Throughout the course of his entire life, Jesus was always serving those around him. Whether he was teaching the people, washing his disciples’ feet, working miracles of healing, or willfully laying down his life on the cross, Jesus was constantly showing that he became a man and came to this world not to be served by others, but to serve others (Mark 10:45). This life of service should be the model upon which we Christians base our own lives. Follow Christ’s perfect example of service to us by serving others (John 13:15). By doing this, we serve God.
This service to others is not limited to certain places or people. On the contrary, the word of God makes it quite clear that Christians are called to serve all men. Paul tells the churches of Galatia, “As we have therefore opportunity, let us do good unto all men, especially unto them who are of the household of faith” (Gal. 6:10). Paul did not tell the Christians of Galatia to do good to all men, except for the unbelievers who persecuted them. He didn’t tell the Christian Gentiles to do good to the other Christian Gentiles, but not to Jewish Christians, like Peter, who were prejudiced against them. The command was simple: do good to everyone, unbelievers, and especially, believers. The opportunities to do this good are everywhere.
Each young person reading this lives in the world, surrounded by unbelievers. They are our neighbors, coworkers, college classmates, and even the people driving next to us in traffic. What is your attitude toward them? Do you view them as less than you and thus pay them little attention? Do you think that they are worthy of your time and attention? Or do you view them as someone with whom you can share the gospel and to whom you can show the love of God? Your attitude toward them directs your actions toward them. Do you seek to do good to them? Could the unbeliever next door tell that you are a Christian by your actions toward him?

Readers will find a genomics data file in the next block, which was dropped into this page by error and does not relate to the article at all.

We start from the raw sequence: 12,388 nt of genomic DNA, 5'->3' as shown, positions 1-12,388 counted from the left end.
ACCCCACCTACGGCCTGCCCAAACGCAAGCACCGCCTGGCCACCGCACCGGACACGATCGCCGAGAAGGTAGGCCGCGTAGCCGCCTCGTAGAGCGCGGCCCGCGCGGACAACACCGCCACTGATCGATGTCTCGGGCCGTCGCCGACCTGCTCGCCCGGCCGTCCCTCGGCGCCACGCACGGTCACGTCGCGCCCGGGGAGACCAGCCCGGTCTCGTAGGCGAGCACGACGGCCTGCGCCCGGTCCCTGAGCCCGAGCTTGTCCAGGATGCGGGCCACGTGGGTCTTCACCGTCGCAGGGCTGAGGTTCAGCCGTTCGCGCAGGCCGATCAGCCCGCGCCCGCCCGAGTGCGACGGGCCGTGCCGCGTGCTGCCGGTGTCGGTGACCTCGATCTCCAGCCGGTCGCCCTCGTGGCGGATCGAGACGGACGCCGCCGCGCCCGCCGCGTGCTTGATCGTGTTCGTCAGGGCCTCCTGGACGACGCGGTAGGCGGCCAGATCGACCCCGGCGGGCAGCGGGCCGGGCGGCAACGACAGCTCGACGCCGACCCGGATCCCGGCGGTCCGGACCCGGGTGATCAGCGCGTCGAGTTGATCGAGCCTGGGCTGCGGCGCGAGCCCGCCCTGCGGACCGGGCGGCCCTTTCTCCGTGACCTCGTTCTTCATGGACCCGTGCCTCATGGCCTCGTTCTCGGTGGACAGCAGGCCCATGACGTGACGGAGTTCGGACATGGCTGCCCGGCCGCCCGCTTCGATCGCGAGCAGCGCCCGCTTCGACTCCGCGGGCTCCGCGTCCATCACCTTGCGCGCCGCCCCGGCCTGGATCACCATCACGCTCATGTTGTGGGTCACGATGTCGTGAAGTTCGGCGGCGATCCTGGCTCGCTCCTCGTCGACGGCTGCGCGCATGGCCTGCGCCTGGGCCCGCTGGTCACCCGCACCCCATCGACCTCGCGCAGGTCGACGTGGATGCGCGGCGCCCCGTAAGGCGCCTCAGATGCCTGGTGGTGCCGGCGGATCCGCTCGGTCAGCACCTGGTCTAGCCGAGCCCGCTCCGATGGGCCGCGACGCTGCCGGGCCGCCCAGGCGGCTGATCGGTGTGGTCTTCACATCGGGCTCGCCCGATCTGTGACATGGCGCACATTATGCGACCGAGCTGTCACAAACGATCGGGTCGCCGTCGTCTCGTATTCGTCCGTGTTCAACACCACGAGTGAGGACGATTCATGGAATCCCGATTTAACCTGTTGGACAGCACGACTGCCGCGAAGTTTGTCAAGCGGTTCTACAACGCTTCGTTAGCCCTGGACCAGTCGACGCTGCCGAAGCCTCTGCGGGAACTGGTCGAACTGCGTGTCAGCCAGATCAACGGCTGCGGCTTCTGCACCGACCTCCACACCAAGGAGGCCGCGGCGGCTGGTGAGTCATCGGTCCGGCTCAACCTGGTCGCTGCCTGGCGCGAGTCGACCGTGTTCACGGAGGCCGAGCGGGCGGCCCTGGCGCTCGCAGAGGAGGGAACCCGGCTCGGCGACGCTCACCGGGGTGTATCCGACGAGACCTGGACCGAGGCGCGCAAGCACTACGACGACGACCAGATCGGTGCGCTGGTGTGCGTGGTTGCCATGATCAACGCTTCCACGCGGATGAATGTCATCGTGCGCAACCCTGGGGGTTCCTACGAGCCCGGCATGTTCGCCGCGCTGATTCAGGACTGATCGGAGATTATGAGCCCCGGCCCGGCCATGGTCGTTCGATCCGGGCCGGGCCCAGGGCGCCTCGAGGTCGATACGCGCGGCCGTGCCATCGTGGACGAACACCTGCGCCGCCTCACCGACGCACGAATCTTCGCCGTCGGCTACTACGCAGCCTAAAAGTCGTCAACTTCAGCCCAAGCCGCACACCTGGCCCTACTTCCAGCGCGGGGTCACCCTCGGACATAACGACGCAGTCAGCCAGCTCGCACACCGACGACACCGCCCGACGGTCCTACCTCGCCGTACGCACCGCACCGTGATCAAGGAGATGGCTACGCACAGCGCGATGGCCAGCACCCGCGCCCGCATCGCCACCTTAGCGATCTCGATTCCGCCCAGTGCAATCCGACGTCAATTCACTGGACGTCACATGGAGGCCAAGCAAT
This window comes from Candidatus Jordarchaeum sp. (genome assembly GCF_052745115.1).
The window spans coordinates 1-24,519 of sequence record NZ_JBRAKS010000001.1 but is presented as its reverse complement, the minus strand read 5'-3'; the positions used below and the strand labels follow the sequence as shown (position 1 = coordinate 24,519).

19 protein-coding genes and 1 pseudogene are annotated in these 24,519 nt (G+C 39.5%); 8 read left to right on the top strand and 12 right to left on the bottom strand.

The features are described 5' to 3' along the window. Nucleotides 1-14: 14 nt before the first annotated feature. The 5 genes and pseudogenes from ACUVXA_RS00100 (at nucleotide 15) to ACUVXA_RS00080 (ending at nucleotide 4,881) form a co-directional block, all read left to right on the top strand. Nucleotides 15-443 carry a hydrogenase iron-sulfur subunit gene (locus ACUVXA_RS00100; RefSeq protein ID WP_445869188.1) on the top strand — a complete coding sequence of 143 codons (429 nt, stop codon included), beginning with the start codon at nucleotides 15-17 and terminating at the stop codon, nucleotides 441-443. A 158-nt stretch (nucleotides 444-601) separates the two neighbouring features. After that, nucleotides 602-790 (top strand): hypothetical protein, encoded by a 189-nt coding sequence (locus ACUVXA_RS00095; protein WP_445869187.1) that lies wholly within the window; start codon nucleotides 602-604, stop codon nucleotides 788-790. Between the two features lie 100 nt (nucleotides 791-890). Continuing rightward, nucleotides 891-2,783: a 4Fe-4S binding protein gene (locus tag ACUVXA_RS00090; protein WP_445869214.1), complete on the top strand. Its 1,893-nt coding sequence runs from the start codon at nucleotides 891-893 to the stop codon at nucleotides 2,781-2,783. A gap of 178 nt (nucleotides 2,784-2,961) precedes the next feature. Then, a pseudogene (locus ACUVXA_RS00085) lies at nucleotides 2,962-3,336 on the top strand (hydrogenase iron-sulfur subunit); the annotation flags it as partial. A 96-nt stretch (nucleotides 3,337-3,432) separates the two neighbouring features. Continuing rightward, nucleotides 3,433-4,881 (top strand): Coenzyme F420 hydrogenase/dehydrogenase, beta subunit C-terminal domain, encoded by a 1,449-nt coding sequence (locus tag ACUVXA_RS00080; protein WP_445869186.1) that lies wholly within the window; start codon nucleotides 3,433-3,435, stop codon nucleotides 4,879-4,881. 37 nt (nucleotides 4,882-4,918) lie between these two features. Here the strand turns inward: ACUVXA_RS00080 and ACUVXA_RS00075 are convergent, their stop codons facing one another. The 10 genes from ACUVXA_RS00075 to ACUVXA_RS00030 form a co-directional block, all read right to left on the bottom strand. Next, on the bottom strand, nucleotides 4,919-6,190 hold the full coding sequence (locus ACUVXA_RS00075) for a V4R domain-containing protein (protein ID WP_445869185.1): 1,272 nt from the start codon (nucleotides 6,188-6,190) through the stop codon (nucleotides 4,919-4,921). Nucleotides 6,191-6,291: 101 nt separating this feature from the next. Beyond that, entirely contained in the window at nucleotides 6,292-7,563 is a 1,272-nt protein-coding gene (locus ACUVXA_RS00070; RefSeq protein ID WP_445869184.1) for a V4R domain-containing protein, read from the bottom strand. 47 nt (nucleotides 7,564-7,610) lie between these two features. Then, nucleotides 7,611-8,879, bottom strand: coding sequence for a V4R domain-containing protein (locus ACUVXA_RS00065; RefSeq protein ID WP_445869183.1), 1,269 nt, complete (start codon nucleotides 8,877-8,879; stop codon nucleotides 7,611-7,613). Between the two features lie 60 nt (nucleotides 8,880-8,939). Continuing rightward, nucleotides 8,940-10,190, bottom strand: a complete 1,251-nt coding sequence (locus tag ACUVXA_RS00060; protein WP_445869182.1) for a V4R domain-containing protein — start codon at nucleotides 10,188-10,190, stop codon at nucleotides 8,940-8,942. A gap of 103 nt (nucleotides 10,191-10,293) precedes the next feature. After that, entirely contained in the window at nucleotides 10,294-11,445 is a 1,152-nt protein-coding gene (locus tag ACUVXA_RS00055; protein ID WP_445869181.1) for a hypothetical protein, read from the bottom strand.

While we are surrounded by unbelievers on all sides, we are also part of the church, and our lives are intertwined with our Christian brothers and sisters. God has created each one of his children with his own unique talents and abilities to use in the service of the church. God has also created many opportunities for these talents to be used in the church. Are you using the talents that God has given you in his service and in the service of his people? The way that you do this doesn’t have to be a huge commitment or take up all of your time. You may decide to teach Sunday school, clean up the yard of an elderly saint or single mother, visit a shut-in, help your church plan a convention, or even write an article for the Beacon Lights. Use your gifts in the service of the one who gave them to you.
Originally published January 2020, Vol. 79 No. 1